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The Utility of Combinations of

Tracers in Determining Emission


Nicole Grossberg
University of Houston
SARP 2010
  Overview of alkyl nitrates
  Description of experiment
  Investigation of source of methyl nitrate
  Conclusions
  References
  Acknowledgements
Alkyl Nitrates (RONO2)
  Component of NOy (Sum of NO and its atmospheric oxidation
products), comprise up to 80% in equatorial marine boundary layer
over the Pacific. Less than 10% in continental air masses.
  Low reactivity compared with other NOy components
  Serve as reservoir for the long-range transport of nitrogen oxides
  Important in regulating ozone levels
  Originally thought only to be of anthropogenic origin
  There are two major pathways for alkyl nitrate production
  Marine emissions
  Methyl and Ethyl nitrates
  Photochemical oxidation of parent hydrocarbons
Photochemical Mechanism of Alkyl
Nitrate Production

• RH is a parent
• R is the alkyl
• RO2 is an alkyl
peroxy radical
• RO is an alkoxyl

  Whole air samples were taken during two science flights on

the NASA DC-8 aircraft on June 29, 2010 and July 1, 2010
  Collected samples in evacuated 2L stainless steel sampling
  Cans were analyzed at the University of California, Irvine
  Alkyl nitrates were measured using gas chromatography
(GC) with electron capture detection (ECD)
  Methane analysis was done using GC with a flame ionization
detector (FID)
Methyl Nitrate along Flight tracks

12 pptv decrease
Methyl Nitrate mixing ratios
How can it be determined if the origin
of the MeONO2 is marine or
  Look at the parent hydrocarbon, methane
  If methane is present, the MeONO2 is made photochemically
  Ratio Methyl Nitrate to Ethyl Nitrate
  Marine values are 4:1
  DMS levels are an indication of marine air
  Back trajectories show where the air mass came from
Methane Concentrations
Methane is most likely coming from the
Methyl and Ethyl Nitrate Mixing Ratios
In studies investigating the hypothesis that the ocean is a source of light alkyl nitrates, the surface
distribution of EtONO2 mirrored that of MeONO2. In the remote marine atmosphere, reported
concentrations of MeONO2 range from 0.2 to 50 pptv, and EtONO2 ranges from 0.3 to 12.2 pptv.
While surface water shows strong correlation, depth profiles reveal differences that suggest distinct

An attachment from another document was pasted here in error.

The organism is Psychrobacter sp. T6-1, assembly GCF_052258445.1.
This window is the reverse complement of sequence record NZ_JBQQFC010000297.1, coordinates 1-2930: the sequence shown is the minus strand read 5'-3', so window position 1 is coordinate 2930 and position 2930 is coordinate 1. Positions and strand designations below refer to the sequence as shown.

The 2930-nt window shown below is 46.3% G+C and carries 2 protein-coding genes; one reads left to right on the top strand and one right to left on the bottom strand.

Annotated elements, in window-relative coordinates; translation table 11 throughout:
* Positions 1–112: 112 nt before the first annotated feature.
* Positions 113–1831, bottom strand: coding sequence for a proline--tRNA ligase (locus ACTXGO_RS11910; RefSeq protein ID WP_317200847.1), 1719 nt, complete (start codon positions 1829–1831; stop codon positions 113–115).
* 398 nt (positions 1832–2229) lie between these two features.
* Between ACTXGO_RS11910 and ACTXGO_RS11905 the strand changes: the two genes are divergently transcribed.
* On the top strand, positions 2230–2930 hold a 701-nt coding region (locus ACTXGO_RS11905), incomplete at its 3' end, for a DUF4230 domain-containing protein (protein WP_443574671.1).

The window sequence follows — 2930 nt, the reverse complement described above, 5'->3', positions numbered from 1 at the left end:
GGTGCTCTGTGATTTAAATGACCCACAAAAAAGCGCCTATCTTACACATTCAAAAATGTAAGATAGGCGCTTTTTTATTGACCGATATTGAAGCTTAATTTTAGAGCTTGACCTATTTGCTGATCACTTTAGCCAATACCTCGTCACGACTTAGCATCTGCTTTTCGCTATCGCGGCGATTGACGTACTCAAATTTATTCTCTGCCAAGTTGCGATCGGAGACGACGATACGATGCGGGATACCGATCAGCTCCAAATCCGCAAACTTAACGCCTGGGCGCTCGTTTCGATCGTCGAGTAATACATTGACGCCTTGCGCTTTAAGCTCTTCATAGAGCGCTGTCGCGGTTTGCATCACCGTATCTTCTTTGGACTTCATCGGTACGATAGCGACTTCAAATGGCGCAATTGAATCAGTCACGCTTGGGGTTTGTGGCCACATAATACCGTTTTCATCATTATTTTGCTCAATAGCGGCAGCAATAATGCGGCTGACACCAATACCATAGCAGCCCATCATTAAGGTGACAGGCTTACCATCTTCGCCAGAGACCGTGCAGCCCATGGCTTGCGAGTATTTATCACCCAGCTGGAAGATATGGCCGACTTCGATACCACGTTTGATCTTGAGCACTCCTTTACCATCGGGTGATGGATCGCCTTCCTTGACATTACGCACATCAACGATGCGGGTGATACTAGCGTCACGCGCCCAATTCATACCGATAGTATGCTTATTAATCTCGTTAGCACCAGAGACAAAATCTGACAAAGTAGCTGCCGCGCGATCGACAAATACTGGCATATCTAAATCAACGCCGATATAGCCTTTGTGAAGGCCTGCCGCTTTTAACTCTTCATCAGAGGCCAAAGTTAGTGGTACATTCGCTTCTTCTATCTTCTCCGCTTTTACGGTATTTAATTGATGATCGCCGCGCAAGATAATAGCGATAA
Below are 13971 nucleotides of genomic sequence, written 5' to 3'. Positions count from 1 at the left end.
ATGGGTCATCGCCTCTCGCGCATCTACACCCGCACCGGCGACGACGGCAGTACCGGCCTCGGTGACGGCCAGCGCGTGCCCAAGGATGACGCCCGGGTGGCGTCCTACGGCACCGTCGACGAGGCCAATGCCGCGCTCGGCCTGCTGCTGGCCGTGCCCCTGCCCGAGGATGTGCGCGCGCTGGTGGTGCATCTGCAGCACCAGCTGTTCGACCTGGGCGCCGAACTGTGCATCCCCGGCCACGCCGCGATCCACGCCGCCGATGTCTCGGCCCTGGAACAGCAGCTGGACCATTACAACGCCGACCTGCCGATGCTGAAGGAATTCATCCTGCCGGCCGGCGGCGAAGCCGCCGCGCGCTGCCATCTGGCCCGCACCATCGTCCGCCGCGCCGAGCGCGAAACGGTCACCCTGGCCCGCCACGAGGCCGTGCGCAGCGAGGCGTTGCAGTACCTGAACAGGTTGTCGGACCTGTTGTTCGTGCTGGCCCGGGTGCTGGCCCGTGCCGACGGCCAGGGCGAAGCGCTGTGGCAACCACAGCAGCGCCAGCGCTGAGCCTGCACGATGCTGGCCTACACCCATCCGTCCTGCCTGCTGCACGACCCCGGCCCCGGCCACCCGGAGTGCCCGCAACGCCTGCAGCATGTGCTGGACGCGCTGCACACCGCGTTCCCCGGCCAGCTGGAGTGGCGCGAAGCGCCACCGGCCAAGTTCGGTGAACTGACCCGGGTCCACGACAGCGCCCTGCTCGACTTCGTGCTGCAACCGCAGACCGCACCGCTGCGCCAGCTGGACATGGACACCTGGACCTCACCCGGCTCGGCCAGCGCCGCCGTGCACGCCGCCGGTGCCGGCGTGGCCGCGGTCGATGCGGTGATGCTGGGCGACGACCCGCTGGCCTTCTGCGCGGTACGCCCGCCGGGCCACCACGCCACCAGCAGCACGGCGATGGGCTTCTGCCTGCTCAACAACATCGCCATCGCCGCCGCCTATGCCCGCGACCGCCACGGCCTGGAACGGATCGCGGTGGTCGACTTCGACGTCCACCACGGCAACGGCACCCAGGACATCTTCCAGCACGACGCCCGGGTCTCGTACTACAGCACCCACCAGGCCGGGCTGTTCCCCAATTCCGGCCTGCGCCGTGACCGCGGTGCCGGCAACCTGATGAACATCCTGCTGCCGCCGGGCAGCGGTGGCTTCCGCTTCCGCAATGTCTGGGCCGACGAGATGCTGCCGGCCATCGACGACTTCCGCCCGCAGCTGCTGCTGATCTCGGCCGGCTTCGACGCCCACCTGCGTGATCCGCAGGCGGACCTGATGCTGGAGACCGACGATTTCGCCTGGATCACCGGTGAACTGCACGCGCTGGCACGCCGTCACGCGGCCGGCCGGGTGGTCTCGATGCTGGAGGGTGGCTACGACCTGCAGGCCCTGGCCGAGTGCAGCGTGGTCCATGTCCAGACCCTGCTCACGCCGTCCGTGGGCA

mechanisms of the production of methyl and ethyl nitrate.
Methyl Nitrate / Ethyl Nitrate

The ratio value at the first peak is 2.28, the

second peak 2.80, and at the third peak, 3.88.
The third peak value is closet to the typical 4:1
marine air methyl/ethyl nitrate ratio
Dimethylsulfide (DMS)
  Component of an active
seawater sulfur cycle
  Secondarily produced by
  Atmospheric mixing ratios
depend on concentration in
water, chemical removal
rates, boundary layer height,
exchange with the free
troposphere, and wind speed
  The lifetime of DMS is short
Because it is produced by phytoplankton, DMS is a
good indicator of marine air

Giant spike in DMS,

Smaller peak in DMS confirming that this methyl
nitrate is from a marine source
Back Trajectories
Inputs: time, GPS coordinates, and altitude
Uses historical meteorological data to create back
  In order to correctly identify the source of a compound with
multiple emission pathways, a number of factors should be
  By looking at a combination of tracers, along with historical
meteorological data, the origin of the MeONO2 measured in
this experiment could be determined.
  The highest mixing ratios of methyl nitrate found were
produced both photochemically and by the ocean.
  Blake, N. J., D. R. Blake, B. C. Sive, A. S. Katzenstein, S. Meinardi, O. W. Wingenter, E. L. Atlas, F. Flocke, B. A.
Ridley, and F. S. Rowland, The seasonal evolution of NMHCs and light alkyl nitrates at middle to high northern
latitudes during TOPSE, J. Geophys. Res., 108(D4), 8359, doi:10.1029/2001JD001467, 2003.
  Blake, N. J., et al. (1999), Aircraft measurements of the latitudinal, vertical, and seasonal variations of NMHCs,
methyl nitrate, methyl halides, and DMS during the First Aerosol Characterization Experiment (ACE 1), J.
Geophys. Res., 104(D17), 21,803–21,817, doi:10.1029/1999JD900238.
  Chuck, A.L., Turner, S.M, and Liss, P.S., Source of C1 and C2 Alkyl Nitrates, Science., 297, 1151-1154 (2002).
  Muhle, J., A. Zahn, C. A. M. Brenninkmeijer, V. Gros, and P. J. Crutzen, Air mass classification during the
INDOEX R/V Ronald Brown cruise using measurements of nonmethane hydrocarbons, CH4, CO2, CO, 14CO,
and 18O(CO), J. Geophys. Res., 107(D19), 8021, doi: 10.1029/2001JD000730, 2002.
  Simpson, I. J., N. J. Blake, D. R. Blake, E. Atlas, F. Flocke, J. H. Crawford, H. E. Fuelberg, C. M. Kiley, S.
Meinardi, and F. S. Rowland, Photochemical production and evolution of selected C2 – C5 alkyl nitrates in
tropospheric air influenced by Asian outflow, J. Geophys. Res., 108(D20), 8808, doi:10.1029/2002JD002830,
  Simpson, I. J., S. Meinardi, D. R. Blake, N. J. Blake, F. S. Rowland, E. Atlas, and F. Flocke, A biomass burning
source of C1–C4 alkyl nitrates, Geophys. Res. Lett., 29(24), 2168, doi:10.1029/2002GL016290, 2002.
  Singh, H. B., W. Viezee, and L. J. Salas (1988), Measurements of selected C2–C5 hydrocarbons in the troposphere:
Latitudinal, vertical, and temporal variations, J. Geophys. Res., 93(D12), 15,861–15,878.
  Volz-Thomas, A., Berg, M., Heil, T., Houben, N., Lerner, A., Petrick, W., Raak, D., and Pätz, H.-W.:
Measurements of total odd nitrogen (NOy) aboard MOZAIC in-service aircraft: instrument design, operation and
performance, Atmos. Chem. Phys., 5, 583-595, doi:10.5194/acp-5-583-2005, 2005.
  Dr. Donald Blake
  Rick Shetter
  Matthew Gartner, UCI Graduate Student
  DC-8 Crew